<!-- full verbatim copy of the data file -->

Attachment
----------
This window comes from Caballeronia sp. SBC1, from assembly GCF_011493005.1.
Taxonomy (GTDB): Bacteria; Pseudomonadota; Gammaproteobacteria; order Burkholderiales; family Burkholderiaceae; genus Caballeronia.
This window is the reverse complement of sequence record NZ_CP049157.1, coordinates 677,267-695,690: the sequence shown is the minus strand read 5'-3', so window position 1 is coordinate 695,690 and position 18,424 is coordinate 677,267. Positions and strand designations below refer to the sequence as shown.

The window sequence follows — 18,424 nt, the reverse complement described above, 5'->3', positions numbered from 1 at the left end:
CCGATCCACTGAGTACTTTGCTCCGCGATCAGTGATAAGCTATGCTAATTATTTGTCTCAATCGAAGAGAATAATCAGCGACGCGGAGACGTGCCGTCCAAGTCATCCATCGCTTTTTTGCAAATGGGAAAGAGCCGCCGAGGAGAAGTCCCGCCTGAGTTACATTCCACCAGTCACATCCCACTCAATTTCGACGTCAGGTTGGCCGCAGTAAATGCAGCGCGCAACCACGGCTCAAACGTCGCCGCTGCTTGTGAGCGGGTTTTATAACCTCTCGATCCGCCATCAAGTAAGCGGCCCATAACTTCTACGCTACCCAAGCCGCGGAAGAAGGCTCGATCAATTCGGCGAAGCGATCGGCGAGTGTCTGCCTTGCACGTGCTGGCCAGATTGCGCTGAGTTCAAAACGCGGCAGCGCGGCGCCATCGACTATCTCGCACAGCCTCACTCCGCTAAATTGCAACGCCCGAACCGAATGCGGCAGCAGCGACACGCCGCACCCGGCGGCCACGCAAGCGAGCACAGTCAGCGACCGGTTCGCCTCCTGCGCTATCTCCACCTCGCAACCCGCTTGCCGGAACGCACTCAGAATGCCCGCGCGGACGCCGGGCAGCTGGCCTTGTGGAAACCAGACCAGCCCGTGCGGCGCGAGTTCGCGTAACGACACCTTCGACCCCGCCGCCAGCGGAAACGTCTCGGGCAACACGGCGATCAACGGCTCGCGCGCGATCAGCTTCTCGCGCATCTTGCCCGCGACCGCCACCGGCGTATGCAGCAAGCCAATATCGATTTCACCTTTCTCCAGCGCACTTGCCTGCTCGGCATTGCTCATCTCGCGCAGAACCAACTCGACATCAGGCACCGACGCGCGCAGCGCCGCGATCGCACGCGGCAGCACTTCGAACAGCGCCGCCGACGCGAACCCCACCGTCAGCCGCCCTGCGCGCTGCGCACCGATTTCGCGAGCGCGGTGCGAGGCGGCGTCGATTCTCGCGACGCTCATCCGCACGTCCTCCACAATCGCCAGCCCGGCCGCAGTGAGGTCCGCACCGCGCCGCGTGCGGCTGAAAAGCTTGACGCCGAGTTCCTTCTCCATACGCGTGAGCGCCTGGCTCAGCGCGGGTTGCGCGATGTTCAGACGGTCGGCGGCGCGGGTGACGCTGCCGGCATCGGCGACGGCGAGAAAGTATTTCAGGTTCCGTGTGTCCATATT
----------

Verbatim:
This window comes from Caballeronia sp. SBC1, from assembly GCF_011493005.1.
Taxonomy (GTDB): Bacteria; Pseudomonadota; Gammaproteobacteria; order Burkholderiales; family Burkholderiaceae; genus Caballeronia.
This window is the reverse complement of sequence record NZ_CP049157.1, coordinates 677,267-695,690: the sequence shown is the minus strand read 5'-3', so window position 1 is coordinate 695,690 and position 18,424 is coordinate 677,267. Positions and strand designations below refer to the sequence as shown.

The window sequence follows — 18,424 nt, the reverse complement described above, 5'->3', positions numbered from 1 at the left end:
CCGATCCACTGAGTACTTTGCTCCGCGATCAGTGATAAGCTATGCTAATTATTTGTCTCAATCGAAGAGAATAATCAGCGACGCGGAGACGTGCCGTCCAAGTCATCCATCGCTTTTTTGCAAATGGGAAAGAGCCGCCGAGGAGAAGTCCCGCCTGAGTTACATTCCACCAGTCACATCCCACTCAATTTCGACGTCAGGTTGGCCGCAGTAAATGCAGCGCGCAACCACGGCTCAAACGTCGCCGCTGCTTGTGAGCGGGTTTTATAACCTCTCGATCCGCCATCAAGTAAGCGGCCCATAACTTCTACGCTACCCAAGCCGCGGAAGAAGGCTCGATCAATTCGGCGAAGCGATCGGCGAGTGTCTGCCTTGCACGTGCTGGCCAGATTGCGCTGAGTTCAAAACGCGGCAGCGCGGCGCCATCGACTATCTCGCACAGCCTCACTCCGCTAAATTGCAACGCCCGAACCGAATGCGGCAGCAGCGACACGCCGCACCCGGCGGCCACGCAAGCGAGCACAGTCAGCGACCGGTTCGCCTCCTGCGCTATCTCCACCTCGCAACCCGCTTGCCGGAACGCACTCAGAATGCCCGCGCGGACGCCGGGCAGCTGGCCTTGTGGAAACCAGACCAGCCCGTGCGGCGCGAGTTCGCGTAACGACACCTTCGACCCCGCCGCCAGCGGAAACGTCTCGGGCAACACGGCGATCAACGGCTCGCGCGCGATCAGCTTCTCGCGCATCTTGCCCGCGACCGCCACCGGCGTATGCAGCAAGCCAATATCGATTTCACCTTTCTCCAGCGCACTTGCCTGCTCGGCATTGCTCATCTCGCGCAGAACCAACTCGACATCAGGCACCGACGCGCGCAGCGCCGCGATCGCACGCGGCAGCACTTCGAACAGCGCCGCCGACGCGAACCCCACCGTCAGCCGCCCTGCGCGCTGCGCACCGATTTCGCGAGCGCGGTGCGAGGCGGCGTCGATTCTCGCGACGCTCATCCGCACGTCCTCCACAATCGCCAGCCCGGCCGCAGTGAGGTCCGCACCGCGCCGCGTGCGGCTGAAAAGCTTGACGCCGAGTTCCTTCTCCATACGCGTGAGCGCCTGGCTCAGCGCGGGTTGCGCGATGTTCAGACGGTCGGCGGCGCGGGTGACGCTGCCGGCATCGGCGACGGCGAGAAAGTATTTCAGGTTCCGTGTGTCCATATT